Doc Rivers really isn’t here for even more talk about his blown 3-1 series leads.
The 76ers coach is the only coach in NBA history to have more than one loss after taking a 3-1 series lead in the postseason — something Philadelphia is trying to avoid heading into Game 6 on Thursday against the Toronto Raptors.
In fact, Rivers has done it three times.
“It’s easy to use me as an example,” Rivers said on Wednesday. “But I wish y’all would tell the whole story with me, all right?”
Rivers has blown a 3-1 lead three times in his career, first with the Orlando Magic in 2003 against the Detroit Pistons. He then did it twice with the Los Angeles Clippers, first in 2015 against the Houston Rockets and then again in 2020 against the Denver Nuggets inside the NBA’s COVID-19 bubble at Walt Disney World.
Rivers had a defense for all of them.
"My Orlando team [in 2003] was the eighth seed. No one gives me credit for getting up against the [Detroit] Pistons, who won the title. That was an eighth seed. I want you to go back and look at that roster. I dare you to go back and look at that roster. And you would say, 'What a hell of a coaching job.' Really.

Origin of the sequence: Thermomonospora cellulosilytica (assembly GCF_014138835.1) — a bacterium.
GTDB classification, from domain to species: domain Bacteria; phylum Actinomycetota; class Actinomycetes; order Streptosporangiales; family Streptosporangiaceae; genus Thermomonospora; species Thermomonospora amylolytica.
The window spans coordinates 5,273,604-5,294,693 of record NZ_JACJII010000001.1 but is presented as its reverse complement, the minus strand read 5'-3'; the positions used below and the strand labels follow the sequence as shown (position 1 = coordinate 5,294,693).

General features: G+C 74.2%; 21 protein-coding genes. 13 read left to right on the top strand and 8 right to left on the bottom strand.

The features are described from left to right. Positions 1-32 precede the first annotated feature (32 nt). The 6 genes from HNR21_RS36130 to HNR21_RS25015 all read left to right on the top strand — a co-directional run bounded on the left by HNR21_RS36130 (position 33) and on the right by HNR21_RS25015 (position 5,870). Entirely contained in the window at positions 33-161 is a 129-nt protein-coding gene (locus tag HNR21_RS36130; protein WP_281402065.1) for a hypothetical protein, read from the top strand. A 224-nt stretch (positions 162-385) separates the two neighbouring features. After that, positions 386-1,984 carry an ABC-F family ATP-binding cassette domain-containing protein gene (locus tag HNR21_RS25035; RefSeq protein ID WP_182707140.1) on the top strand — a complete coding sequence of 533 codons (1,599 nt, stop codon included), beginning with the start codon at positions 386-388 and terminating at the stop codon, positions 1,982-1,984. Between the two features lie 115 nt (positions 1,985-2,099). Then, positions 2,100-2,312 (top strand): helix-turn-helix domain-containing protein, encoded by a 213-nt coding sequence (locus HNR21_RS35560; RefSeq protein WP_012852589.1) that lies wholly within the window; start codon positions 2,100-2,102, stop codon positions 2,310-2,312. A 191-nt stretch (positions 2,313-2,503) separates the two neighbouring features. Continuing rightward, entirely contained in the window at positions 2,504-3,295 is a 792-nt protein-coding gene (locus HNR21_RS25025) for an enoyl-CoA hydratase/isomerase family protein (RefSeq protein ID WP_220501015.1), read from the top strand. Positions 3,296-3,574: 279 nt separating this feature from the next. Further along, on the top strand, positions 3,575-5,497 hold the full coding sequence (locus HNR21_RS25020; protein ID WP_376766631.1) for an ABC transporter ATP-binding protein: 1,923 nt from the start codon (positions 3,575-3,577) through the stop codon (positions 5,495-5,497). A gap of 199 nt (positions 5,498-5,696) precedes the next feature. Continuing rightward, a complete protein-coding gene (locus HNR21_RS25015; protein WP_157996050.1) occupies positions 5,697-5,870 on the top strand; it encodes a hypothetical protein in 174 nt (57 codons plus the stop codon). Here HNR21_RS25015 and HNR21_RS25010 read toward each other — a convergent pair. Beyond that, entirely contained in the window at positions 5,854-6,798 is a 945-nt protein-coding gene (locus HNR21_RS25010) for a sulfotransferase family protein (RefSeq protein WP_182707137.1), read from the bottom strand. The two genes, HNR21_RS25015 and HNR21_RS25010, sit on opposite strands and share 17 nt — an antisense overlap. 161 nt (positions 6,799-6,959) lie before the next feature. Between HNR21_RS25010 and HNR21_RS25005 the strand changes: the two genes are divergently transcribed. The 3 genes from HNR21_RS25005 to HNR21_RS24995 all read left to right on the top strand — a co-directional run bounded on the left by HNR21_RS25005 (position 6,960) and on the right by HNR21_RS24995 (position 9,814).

"I mean, the Clipper team [in 2015] that we lost 3-1, Chris Paul didn't play the first two games, and was playing on one leg, and we didn't have home court. And then the last one, to me, is the one we blew. That's the one I took. We blew that. And that was in the bubble. And anything can happen in the bubble. There's no home court. Game 7 would have been in L.A.
"But, it just happens. So I would say with me ... I gotta do better always. I always take my own responsibility. And then some of it is, circumstances happen. This one, let's win it, and we don't have to talk about it."
In Rivers’ defense, he’s right about all three of those series. His logic surrounding those blown leads is sound and at least understandable.
But now in 2022, that doesn’t matter much. Rivers has still lost a 3-1 lead three times, any way you look at it.
Will Doc Rivers blow another 3-1 lead in 2022?
A blown 3-1 lead doesn’t occur very often.
It’s only actually happened 13 times in NBA history — meaning about 23% of them belong to Rivers.
The Raptors, however, have won two straight heading into Thursday night, and are climbing out of a 3-0 hole. They beat Philadelphia 110-102 in Game 4, and then won by 15 points in Game 5.
If momentum is a real thing, the Raptors undoubtedly have it.
While a win at Scotiabank Arena would abruptly end any talk of Rivers’ past issues, a loss would only amplify them headed into Game 7.
"Being up 3-0, especially 3-0, I would say that [teams feel differently]," Rivers said, via ESPN. "A lot of teams don't win those games. The Celtics are the only one that won that game [in the first round of this year's playoffs]. Everyone else lost that game.
"From a coaching standpoint, you hate that, because you feel like, 'Let's just take care of it.' Then you get to Game 5 the other night and they played better. We didn't play well. We didn't play with a sense of urgency. So clearly now, I think both teams have kind of served notice and both teams have the other team's attention.
"If you don't have that, then we're all in trouble."